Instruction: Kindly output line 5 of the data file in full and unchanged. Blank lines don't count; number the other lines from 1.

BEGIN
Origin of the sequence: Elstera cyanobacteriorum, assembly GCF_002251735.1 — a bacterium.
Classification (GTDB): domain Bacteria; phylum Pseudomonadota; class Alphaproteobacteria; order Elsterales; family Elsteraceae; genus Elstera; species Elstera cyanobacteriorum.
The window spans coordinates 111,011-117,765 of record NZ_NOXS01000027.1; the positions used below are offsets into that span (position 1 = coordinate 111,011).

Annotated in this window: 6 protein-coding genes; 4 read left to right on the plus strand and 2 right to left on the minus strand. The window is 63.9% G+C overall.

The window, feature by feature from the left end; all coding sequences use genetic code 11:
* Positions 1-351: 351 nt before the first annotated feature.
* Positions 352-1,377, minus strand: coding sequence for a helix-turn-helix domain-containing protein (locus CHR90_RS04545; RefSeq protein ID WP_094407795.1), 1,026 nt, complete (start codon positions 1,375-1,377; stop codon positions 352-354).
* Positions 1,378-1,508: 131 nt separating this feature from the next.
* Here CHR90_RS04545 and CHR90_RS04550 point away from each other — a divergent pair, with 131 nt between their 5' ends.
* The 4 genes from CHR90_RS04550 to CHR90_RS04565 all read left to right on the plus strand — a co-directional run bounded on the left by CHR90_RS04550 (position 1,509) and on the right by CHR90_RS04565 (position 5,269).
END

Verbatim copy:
The window, feature by feature from the left end; all coding sequences use genetic code 11: